Background: Patients with newly diagnosed rheumatoid arthritis have adverse serum lipid profiles. We sought to determine the effects of treating rheumatoid arthritis with antirheumatic drugs on these abnormal lipid levels.
Subjects and methods: We studied 42 patients with newly diagnosed rheumatoid arthritis who had not been treated with corticosteroids or disease-modifying antirheumatic drugs. We measured serum lipid profiles at baseline and 1 year later, and determined whether there were differences in the changes in lipid levels between patients who met the American College of Rheumatology criteria for a 20% improvement in rheumatoid arthritis and those who did not.
Results: Of the 42 patients, 27 (64%) met the criteria for a 20% improvement in rheumatoid arthritis during the 12-month study. In these patients, mean high-density lipoprotein (HDL) cholesterol levels increased by 21% (P <0.001), apolipoprotein A-I levels increased by 23% (P <0.001), and the ratio of low-density lipoprotein (LDL) cholesterol to HDL cholesterol level decreased by 13% (P = 0.10). There were significant between-group differences (responders-nonresponders) in the mean 12-month changes in HDL cholesterol levels (8.0 mg/dL; 95% confidence interval [CI]: 3 to 13 mg/dL; P = 0.002), apolipoprotein A-I levels (21 mg/dL; 95% CI: 8 to 33 mg/dL; P = 0.003), and the LDL cholesterol to HDL cholesterol ratio (-0.6; 95% CI: -0.1 to -1.0; P = 0.03), but not in LDL cholesterol, apolipoprotein B-100, or lipoprotein(a) levels.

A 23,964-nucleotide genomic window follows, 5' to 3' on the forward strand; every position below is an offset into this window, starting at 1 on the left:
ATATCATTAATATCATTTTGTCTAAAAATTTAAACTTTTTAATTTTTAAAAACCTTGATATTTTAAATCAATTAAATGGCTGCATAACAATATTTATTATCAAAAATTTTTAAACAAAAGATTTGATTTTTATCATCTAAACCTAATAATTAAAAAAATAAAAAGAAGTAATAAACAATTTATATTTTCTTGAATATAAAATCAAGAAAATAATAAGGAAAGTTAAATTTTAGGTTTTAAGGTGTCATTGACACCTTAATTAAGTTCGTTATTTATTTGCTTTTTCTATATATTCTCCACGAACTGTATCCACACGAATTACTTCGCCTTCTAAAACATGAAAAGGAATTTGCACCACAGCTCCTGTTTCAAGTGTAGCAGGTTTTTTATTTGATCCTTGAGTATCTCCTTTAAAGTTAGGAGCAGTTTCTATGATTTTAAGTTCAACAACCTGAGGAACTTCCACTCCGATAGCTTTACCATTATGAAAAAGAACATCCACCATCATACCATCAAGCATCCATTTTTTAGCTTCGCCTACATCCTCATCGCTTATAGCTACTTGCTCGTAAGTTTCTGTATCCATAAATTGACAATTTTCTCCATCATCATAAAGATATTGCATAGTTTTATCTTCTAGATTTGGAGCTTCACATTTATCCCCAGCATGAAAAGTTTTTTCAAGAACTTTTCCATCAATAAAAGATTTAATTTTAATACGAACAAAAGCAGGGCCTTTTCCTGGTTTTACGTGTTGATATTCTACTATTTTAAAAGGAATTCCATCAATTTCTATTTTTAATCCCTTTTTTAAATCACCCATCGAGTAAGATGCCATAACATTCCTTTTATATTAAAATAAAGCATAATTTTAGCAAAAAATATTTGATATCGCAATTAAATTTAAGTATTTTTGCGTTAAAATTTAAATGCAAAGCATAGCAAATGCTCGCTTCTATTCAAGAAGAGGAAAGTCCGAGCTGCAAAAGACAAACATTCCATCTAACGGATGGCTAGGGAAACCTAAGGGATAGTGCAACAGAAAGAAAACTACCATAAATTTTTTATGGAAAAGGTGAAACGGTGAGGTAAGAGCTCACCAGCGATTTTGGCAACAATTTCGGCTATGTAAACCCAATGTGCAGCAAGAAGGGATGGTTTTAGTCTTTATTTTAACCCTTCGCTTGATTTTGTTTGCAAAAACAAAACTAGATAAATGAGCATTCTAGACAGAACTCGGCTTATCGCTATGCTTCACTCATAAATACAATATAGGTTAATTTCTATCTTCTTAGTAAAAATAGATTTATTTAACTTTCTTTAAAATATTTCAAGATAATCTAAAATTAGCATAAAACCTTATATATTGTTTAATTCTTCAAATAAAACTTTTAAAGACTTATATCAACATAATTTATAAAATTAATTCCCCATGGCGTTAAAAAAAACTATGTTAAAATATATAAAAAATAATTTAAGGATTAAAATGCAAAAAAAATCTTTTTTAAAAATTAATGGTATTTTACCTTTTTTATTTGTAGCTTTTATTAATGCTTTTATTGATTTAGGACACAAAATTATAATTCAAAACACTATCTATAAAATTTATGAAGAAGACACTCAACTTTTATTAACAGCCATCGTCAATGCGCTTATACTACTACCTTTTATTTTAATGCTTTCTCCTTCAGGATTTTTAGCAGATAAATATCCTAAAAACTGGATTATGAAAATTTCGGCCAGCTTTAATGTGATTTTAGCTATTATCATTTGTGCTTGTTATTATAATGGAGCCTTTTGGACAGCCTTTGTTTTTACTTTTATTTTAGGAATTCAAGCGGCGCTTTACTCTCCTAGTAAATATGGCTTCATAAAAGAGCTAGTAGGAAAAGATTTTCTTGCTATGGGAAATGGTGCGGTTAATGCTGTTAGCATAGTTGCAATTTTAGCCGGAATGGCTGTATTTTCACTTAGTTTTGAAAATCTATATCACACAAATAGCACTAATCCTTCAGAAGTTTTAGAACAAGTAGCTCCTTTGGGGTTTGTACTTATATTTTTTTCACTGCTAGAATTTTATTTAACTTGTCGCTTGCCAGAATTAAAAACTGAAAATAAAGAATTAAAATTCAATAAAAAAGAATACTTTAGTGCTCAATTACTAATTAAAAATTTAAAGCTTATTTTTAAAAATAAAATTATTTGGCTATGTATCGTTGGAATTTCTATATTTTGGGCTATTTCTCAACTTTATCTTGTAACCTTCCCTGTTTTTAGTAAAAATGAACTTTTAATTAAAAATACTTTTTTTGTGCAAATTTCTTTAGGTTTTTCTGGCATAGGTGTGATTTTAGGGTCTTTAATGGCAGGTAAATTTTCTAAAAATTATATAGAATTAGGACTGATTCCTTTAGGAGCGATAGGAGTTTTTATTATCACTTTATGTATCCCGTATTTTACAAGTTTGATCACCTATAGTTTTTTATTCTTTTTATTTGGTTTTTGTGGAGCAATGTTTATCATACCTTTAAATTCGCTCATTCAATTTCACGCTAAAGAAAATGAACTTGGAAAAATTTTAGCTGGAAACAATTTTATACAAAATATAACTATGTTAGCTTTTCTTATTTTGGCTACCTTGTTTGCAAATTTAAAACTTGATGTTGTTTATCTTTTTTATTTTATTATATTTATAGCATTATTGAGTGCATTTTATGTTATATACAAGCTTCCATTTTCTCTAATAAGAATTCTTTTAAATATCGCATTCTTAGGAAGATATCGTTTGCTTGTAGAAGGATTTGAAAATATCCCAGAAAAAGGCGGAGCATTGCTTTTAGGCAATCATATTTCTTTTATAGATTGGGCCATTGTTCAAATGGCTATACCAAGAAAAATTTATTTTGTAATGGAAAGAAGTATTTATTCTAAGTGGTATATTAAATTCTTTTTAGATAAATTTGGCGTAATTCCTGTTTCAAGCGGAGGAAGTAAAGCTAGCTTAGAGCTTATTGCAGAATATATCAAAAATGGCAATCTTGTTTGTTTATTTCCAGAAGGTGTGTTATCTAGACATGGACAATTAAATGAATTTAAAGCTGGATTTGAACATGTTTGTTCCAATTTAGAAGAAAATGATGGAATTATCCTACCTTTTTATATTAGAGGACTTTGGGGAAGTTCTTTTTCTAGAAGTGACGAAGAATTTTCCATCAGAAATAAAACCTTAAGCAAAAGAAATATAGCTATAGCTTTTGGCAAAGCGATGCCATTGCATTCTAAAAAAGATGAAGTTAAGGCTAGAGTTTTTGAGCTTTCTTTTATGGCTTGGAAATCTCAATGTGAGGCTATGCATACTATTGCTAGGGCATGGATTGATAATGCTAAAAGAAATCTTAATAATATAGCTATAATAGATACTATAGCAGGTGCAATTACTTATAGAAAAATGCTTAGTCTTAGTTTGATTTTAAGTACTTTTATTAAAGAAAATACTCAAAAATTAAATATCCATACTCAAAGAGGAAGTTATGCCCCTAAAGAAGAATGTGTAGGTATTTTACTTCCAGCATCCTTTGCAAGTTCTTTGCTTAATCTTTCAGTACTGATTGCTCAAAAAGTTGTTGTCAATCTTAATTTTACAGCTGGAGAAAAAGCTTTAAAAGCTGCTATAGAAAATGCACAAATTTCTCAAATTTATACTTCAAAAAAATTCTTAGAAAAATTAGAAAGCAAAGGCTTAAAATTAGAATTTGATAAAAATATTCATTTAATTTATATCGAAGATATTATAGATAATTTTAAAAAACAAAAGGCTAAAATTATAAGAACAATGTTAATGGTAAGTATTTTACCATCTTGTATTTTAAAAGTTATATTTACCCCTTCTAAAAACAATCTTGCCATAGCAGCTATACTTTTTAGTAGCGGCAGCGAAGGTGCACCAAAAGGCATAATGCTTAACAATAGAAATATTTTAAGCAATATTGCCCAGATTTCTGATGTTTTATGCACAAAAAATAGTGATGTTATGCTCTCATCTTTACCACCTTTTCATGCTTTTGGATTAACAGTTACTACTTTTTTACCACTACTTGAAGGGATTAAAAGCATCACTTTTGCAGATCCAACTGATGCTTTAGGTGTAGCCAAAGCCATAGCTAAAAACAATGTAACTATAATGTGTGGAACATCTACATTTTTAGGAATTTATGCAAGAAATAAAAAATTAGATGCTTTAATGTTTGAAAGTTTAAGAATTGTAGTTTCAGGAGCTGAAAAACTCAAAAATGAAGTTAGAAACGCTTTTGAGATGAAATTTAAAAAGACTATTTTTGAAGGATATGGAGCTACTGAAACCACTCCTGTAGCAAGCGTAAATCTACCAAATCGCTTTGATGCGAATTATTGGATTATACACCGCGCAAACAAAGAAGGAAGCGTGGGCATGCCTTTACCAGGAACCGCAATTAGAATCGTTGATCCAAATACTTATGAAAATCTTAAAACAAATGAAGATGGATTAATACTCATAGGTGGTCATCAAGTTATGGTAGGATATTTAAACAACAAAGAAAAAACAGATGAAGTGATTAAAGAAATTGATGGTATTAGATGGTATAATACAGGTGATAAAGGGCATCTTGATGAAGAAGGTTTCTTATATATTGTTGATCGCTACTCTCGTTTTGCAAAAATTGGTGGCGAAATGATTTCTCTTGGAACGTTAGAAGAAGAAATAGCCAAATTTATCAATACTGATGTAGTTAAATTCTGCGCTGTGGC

Conclusion: Active rheumatoid arthritis is associated with an adverse lipid profile that improves substantially following effective treatment of rheumatoid arthritis. This improvement may reduce the risk of cardiovascular disease.